The lumThreshold may be a relatively low value, for example, ranging form 0 to 80 for 8-bit data so as to capture low intensity pixels characteristic of the color black. In one implementation, lumThreshold may be 40. Similarly, the chromThresh may be a relatively low value to capture neutral pixels, for example, 5 for 8-bit data, so as to capture neutral color pixels also characteristic of the color black.

Next, in step 430 pictorial elements and/or non-text features may be identified in the binary image. In one embodiment, the binarized image obtained in step 410, representing black pixels, may be put through one or more morphological operations and connected component analysis to determine windows or connected objects from pictorial areas left in the image (as opposed to text).

In a morphological operation, the value of each pixel in the output image is based on a comparison of the corresponding pixel in the input image with its neighboring pixels defined by a window element (also known as a structural element). The window element may be an n×n array where n is any number greater than 2. Preferably, n may be greater than 7, for example, 9 to 11 for distinguishing text from non-text features.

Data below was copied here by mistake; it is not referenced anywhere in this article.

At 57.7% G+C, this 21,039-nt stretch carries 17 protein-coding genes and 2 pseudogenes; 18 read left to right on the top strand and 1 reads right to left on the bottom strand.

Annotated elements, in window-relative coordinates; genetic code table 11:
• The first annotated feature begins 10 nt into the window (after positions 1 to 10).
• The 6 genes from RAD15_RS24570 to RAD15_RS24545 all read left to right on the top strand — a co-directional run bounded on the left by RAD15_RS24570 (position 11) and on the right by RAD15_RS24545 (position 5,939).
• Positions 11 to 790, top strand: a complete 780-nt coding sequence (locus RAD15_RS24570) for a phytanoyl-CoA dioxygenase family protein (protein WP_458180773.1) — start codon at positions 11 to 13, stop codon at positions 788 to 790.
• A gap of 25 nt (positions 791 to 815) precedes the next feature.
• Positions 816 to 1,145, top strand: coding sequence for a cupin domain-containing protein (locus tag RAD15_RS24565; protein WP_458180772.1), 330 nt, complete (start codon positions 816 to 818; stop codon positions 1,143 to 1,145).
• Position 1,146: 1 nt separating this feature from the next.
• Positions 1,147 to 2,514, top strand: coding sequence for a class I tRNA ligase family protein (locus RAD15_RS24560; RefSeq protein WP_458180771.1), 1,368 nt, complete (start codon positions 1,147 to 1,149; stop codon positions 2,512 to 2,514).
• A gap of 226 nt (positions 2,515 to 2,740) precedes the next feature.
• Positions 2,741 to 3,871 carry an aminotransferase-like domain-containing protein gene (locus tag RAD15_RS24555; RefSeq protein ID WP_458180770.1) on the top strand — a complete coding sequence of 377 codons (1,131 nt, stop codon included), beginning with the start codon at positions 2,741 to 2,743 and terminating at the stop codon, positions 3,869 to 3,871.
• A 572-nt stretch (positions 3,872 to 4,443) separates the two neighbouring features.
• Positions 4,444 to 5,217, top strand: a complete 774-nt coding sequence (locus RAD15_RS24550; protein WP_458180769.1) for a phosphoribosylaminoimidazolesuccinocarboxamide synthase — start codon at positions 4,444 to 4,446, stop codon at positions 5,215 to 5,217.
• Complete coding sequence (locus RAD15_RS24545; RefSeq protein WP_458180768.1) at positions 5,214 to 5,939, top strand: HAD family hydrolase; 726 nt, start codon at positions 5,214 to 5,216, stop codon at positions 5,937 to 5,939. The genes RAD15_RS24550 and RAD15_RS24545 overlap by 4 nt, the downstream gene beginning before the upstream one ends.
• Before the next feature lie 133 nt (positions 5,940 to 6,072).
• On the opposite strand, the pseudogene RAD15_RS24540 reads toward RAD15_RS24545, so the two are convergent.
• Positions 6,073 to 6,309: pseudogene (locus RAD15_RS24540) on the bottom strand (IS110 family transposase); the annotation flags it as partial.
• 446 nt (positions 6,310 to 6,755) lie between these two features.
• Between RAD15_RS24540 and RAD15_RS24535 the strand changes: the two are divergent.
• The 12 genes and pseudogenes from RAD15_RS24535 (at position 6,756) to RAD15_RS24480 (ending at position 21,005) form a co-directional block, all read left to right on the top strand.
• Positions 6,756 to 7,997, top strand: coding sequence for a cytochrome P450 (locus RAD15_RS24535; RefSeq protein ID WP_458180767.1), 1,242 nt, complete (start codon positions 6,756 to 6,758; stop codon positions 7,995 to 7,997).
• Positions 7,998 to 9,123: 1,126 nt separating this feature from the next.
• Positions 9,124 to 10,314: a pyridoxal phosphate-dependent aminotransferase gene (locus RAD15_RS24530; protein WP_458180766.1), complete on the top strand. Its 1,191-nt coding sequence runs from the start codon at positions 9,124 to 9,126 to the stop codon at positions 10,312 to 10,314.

Morphological operations generally include erosion and/or dilation steps. Various morphological operations, including erosion and dilation of a binary image, are disclosed, for example, in Digital Image Processing by Rafael C. Gonzalez and Richard E. Woods. (Addison-Wesley Publishing), reprinted 1993, pp. 518-564, herein incorporated by reference in its entirety.

In erosion, a certain contiguous pictorial element A may be shrunk by decreasing its periphery by the area of a window element B. Erosion may be defined mathematically according to equation (1) as follows: